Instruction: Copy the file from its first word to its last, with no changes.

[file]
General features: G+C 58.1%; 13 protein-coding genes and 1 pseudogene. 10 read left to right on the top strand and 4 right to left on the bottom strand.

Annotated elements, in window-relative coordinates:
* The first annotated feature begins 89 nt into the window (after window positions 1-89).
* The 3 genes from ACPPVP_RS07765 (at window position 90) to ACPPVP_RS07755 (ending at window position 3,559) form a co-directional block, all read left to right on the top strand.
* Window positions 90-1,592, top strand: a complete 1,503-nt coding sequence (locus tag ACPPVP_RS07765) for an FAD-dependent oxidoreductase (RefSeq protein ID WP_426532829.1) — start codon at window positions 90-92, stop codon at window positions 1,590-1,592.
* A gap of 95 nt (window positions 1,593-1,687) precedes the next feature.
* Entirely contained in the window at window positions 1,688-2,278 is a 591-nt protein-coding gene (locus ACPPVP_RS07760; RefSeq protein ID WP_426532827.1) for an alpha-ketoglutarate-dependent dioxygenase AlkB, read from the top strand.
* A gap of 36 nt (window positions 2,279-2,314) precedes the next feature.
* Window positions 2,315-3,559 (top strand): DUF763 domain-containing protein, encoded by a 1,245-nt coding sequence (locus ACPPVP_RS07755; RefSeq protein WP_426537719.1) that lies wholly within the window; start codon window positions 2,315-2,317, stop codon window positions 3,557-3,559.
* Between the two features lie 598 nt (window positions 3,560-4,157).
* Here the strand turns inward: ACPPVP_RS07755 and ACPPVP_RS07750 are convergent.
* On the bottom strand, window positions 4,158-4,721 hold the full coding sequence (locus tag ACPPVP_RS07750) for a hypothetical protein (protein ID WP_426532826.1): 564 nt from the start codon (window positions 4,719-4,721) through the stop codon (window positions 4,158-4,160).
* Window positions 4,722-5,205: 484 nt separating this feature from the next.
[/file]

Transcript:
General features: G+C 58.1%; 13 protein-coding genes and 1 pseudogene. 10 read left to right on the top strand and 4 right to left on the bottom strand.

Annotated elements, in window-relative coordinates:
* The first annotated feature begins 89 nt into the window (after window positions 1-89).
* The 3 genes from ACPPVP_RS07765 (at window position 90) to ACPPVP_RS07755 (ending at window position 3,559) form a co-directional block, all read left to right on the top strand.
* Window positions 90-1,592, top strand: a complete 1,503-nt coding sequence (locus tag ACPPVP_RS07765) for an FAD-dependent oxidoreductase (RefSeq protein ID WP_426532829.1) — start codon at window positions 90-92, stop codon at window positions 1,590-1,592.
* A gap of 95 nt (window positions 1,593-1,687) precedes the next feature.
* Entirely contained in the window at window positions 1,688-2,278 is a 591-nt protein-coding gene (locus ACPPVP_RS07760; RefSeq protein ID WP_426532827.1) for an alpha-ketoglutarate-dependent dioxygenase AlkB, read from the top strand.
* A gap of 36 nt (window positions 2,279-2,314) precedes the next feature.
* Window positions 2,315-3,559 (top strand): DUF763 domain-containing protein, encoded by a 1,245-nt coding sequence (locus ACPPVP_RS07755; RefSeq protein WP_426537719.1) that lies wholly within the window; start codon window positions 2,315-2,317, stop codon window positions 3,557-3,559.
* Between the two features lie 598 nt (window positions 3,560-4,157).
* Here the strand turns inward: ACPPVP_RS07755 and ACPPVP_RS07750 are convergent.
* On the bottom strand, window positions 4,158-4,721 hold the full coding sequence (locus tag ACPPVP_RS07750) for a hypothetical protein (protein ID WP_426532826.1): 564 nt from the start codon (window positions 4,719-4,721) through the stop codon (window positions 4,158-4,160).
* Window positions 4,722-5,205: 484 nt separating this feature from the next.